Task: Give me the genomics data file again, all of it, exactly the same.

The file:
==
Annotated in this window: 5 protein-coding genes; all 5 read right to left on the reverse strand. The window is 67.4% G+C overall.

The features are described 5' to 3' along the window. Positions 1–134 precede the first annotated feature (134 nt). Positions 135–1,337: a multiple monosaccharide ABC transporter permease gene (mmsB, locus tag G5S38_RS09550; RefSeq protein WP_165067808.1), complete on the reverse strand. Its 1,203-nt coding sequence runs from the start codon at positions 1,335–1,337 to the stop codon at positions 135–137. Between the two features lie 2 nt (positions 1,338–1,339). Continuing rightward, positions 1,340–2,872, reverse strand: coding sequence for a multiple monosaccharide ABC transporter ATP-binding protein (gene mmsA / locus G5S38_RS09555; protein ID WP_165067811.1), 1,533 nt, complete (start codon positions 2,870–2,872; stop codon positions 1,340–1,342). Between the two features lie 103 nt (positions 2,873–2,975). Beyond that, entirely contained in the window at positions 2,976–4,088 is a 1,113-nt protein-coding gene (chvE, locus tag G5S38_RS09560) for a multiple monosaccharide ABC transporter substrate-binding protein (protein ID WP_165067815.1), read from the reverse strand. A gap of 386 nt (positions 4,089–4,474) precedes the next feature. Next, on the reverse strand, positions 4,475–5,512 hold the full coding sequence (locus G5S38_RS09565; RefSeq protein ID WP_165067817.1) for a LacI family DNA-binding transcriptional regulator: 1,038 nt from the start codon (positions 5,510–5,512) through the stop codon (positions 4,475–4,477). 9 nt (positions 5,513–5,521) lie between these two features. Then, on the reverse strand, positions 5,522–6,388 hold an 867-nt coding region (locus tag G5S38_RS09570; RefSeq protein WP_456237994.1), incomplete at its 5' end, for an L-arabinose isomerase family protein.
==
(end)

Annotated in this window: 5 protein-coding genes; all 5 read right to left on the reverse strand. The window is 67.4% G+C overall.

The features are described 5' to 3' along the window. Positions 1–134 precede the first annotated feature (134 nt). Positions 135–1,337: a multiple monosaccharide ABC transporter permease gene (mmsB, locus tag G5S38_RS09550; RefSeq protein WP_165067808.1), complete on the reverse strand. Its 1,203-nt coding sequence runs from the start codon at positions 1,335–1,337 to the stop codon at positions 135–137. Between the two features lie 2 nt (positions 1,338–1,339). Continuing rightward, positions 1,340–2,872, reverse strand: coding sequence for a multiple monosaccharide ABC transporter ATP-binding protein (gene mmsA / locus G5S38_RS09555; protein ID WP_165067811.1), 1,533 nt, complete (start codon positions 2,870–2,872; stop codon positions 1,340–1,342). Between the two features lie 103 nt (positions 2,873–2,975). Beyond that, entirely contained in the window at positions 2,976–4,088 is a 1,113-nt protein-coding gene (chvE, locus tag G5S38_RS09560) for a multiple monosaccharide ABC transporter substrate-binding protein (protein ID WP_165067815.1), read from the reverse strand. A gap of 386 nt (positions 4,089–4,474) precedes the next feature. Next, on the reverse strand, positions 4,475–5,512 hold the full coding sequence (locus G5S38_RS09565; RefSeq protein ID WP_165067817.1) for a LacI family DNA-binding transcriptional regulator: 1,038 nt from the start codon (positions 5,510–5,512) through the stop codon (positions 4,475–4,477). 9 nt (positions 5,513–5,521) lie between these two features. Then, on the reverse strand, positions 5,522–6,388 hold an 867-nt coding region (locus tag G5S38_RS09570; RefSeq protein WP_456237994.1), incomplete at its 5' end, for an L-arabinose isomerase family protein.